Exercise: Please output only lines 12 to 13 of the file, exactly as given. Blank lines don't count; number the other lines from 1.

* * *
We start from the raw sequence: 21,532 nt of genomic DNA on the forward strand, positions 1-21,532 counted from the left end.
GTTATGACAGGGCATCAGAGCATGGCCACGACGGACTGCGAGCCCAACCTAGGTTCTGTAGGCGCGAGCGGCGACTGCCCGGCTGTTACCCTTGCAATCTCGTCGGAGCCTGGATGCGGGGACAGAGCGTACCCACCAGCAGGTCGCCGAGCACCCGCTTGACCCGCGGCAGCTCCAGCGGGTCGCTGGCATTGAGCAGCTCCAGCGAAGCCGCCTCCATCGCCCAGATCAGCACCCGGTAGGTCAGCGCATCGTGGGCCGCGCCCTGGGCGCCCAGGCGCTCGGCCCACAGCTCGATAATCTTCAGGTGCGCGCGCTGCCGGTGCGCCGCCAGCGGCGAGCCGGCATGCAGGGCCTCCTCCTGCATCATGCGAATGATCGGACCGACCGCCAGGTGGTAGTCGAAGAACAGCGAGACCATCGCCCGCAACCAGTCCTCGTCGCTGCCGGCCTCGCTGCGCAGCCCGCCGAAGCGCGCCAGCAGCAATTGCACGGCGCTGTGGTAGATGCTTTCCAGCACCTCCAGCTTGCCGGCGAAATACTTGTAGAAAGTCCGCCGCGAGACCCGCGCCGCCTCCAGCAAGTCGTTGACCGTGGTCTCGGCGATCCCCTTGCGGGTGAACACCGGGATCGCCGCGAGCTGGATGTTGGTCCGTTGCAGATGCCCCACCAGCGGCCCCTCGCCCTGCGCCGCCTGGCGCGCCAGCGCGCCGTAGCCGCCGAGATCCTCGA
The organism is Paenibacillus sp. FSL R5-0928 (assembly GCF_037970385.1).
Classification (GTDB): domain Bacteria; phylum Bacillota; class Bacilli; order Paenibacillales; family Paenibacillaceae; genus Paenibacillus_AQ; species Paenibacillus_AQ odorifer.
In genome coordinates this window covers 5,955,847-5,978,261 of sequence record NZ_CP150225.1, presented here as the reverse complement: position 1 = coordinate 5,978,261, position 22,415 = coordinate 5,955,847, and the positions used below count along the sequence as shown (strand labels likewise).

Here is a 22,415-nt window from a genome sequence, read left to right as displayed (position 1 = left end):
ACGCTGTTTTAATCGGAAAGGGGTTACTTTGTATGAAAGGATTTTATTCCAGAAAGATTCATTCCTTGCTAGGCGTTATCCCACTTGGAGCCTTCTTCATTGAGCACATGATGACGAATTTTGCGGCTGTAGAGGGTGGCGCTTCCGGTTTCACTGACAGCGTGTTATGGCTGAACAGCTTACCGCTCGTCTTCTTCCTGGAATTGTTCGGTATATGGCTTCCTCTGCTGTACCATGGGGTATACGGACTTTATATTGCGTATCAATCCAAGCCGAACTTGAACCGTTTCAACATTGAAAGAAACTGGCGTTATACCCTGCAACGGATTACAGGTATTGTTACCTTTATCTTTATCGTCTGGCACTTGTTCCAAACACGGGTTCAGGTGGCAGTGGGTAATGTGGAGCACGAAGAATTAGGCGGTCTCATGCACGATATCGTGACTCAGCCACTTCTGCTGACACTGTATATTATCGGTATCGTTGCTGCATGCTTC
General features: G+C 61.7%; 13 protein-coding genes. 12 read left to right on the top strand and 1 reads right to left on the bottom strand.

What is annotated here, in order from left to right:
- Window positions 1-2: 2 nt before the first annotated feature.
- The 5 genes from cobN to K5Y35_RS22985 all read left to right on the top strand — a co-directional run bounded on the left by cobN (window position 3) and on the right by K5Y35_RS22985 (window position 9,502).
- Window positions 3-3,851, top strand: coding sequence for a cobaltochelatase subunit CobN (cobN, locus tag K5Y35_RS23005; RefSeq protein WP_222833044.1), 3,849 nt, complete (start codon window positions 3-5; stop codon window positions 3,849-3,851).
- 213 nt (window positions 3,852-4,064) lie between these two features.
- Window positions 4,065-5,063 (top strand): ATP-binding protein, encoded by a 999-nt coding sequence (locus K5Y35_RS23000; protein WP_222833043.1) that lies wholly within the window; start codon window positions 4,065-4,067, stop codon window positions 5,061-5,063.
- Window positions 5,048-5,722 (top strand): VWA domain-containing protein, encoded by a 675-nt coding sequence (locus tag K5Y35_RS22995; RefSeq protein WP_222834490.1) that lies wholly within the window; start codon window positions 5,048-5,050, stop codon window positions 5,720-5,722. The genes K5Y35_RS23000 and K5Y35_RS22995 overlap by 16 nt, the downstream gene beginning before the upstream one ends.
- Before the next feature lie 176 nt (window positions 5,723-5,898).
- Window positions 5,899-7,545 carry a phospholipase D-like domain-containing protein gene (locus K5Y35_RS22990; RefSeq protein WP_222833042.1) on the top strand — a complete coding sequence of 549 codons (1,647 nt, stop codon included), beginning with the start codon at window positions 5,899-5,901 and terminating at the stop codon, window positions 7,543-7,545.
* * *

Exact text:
- Window positions 3-3,851, top strand: coding sequence for a cobaltochelatase subunit CobN (cobN, locus tag K5Y35_RS23005; RefSeq protein WP_222833044.1), 3,849 nt, complete (start codon window positions 3-5; stop codon window positions 3,849-3,851).
- 213 nt (window positions 3,852-4,064) lie between these two features.